For the sake of argument, it will be assumed this aircraft costs $300 million and carries 24 LRASMs, although better numbers may be possible. This compares cleanly with the small warship which would cost a little under $100 million and carry 8 LRASMs, so the cost per missile carried is approximately the same and we can focus on other performance parameters.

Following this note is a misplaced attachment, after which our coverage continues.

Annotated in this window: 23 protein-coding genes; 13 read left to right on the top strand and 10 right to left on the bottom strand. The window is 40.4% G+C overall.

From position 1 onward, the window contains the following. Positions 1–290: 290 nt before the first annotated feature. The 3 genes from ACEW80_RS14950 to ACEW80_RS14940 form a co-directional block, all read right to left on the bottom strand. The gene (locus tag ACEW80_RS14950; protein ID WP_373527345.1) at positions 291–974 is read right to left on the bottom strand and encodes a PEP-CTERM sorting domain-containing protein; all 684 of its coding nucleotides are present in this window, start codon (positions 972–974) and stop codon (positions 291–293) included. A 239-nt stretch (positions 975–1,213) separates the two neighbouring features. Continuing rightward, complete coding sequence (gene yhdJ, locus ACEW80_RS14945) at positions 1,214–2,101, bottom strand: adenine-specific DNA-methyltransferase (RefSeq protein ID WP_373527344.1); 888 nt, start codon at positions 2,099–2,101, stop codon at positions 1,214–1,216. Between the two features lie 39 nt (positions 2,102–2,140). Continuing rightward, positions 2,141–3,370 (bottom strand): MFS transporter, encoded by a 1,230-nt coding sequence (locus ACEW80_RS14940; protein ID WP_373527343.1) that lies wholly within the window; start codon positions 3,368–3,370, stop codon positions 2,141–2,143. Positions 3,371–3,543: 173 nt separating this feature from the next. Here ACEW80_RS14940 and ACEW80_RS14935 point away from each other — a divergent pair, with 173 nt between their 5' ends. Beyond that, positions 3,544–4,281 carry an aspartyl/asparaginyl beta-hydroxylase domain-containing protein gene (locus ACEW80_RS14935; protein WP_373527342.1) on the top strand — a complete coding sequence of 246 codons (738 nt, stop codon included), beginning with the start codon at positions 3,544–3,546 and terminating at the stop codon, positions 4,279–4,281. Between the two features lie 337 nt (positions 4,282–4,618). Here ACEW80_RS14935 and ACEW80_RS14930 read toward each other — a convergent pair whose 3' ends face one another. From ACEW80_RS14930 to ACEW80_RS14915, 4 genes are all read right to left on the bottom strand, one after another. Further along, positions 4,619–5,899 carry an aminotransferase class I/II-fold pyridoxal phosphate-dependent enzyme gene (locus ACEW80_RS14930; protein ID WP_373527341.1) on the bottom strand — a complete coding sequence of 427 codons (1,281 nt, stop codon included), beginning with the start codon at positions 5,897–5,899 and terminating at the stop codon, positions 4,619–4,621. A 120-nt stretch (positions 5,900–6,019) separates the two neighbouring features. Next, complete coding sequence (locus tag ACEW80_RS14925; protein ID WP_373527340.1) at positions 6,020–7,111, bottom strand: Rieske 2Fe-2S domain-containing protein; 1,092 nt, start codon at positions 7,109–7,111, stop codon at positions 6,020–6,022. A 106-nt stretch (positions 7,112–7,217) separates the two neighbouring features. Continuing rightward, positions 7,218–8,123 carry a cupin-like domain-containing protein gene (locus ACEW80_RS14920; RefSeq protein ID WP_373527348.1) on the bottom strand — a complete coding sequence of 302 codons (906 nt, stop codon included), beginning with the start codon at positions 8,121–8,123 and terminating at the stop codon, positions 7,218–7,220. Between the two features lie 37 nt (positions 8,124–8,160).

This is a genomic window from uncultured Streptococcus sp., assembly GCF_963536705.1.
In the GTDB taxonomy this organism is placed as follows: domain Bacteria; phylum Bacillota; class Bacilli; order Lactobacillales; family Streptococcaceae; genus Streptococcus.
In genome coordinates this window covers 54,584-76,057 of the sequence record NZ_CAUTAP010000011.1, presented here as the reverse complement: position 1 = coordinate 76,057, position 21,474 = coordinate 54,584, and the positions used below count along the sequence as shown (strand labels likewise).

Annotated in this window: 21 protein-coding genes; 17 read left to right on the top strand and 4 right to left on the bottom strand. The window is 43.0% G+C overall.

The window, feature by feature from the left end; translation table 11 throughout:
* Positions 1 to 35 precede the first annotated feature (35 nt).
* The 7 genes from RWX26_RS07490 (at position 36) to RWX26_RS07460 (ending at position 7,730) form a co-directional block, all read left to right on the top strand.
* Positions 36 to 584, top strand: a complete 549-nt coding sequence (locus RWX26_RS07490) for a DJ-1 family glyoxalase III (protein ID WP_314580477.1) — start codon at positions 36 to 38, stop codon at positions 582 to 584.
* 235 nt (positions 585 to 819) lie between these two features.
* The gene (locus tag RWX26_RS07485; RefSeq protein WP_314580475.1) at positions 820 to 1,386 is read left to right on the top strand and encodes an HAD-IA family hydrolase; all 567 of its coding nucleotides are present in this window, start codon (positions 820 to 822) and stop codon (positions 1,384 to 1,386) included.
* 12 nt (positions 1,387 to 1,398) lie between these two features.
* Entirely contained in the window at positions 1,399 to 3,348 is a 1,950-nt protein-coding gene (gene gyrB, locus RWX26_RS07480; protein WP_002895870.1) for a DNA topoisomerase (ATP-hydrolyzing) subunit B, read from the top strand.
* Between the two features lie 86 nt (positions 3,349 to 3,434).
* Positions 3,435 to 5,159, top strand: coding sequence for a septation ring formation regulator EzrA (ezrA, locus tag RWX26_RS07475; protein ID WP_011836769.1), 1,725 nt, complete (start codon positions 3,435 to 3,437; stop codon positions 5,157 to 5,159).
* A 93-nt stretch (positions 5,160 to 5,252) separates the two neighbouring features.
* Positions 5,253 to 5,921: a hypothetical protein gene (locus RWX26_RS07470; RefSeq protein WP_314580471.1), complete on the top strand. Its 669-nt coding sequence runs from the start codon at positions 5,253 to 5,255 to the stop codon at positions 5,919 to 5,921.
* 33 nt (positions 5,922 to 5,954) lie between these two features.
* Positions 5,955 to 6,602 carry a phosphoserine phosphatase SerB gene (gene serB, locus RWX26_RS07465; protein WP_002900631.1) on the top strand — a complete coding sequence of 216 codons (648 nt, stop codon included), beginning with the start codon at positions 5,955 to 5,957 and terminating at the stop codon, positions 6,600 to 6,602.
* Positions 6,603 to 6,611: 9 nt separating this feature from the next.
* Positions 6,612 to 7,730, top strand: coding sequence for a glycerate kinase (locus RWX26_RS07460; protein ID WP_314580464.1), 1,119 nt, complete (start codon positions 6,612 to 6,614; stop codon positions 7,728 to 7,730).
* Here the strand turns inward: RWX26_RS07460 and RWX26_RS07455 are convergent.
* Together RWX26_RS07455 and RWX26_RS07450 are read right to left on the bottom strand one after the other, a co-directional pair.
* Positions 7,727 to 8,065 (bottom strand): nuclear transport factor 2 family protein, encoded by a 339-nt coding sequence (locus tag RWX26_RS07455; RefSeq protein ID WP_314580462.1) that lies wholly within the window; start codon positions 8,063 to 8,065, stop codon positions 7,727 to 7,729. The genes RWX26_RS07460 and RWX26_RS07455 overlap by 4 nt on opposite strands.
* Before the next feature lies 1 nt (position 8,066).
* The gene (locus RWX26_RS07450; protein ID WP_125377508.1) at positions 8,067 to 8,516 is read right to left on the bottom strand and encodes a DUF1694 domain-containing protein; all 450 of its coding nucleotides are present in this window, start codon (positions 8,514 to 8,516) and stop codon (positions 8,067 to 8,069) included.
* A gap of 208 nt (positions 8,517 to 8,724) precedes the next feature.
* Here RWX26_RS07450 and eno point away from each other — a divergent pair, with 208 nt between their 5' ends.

The ship has three key advantages: persistence, presence, and attritability. The first two stem from the obvious fact that a ship can loiter much longer than an aircraft, which makes it better for keeping weapons on-station in wartime or demonstrating American interest by performing a variety of low-end missions in peacetime. The third stems from the fact that we can afford three ships for the price of one aircraft, so an equal investment will provide more ships and losing one costs less, assuming the crew is recovered. While attritability is a benefit in a high-end war, the peacetime flexibility provided by the enhanced persistence and presence is less of a concern in the current geopolitical environment. Finally, this ship may be able to provide some amphibious lift for small USMC units operating under their Expeditionary Advanced Base Operations (EABO) concept, although its inability to provide meaningful fire support will limit its utility if an island is contested.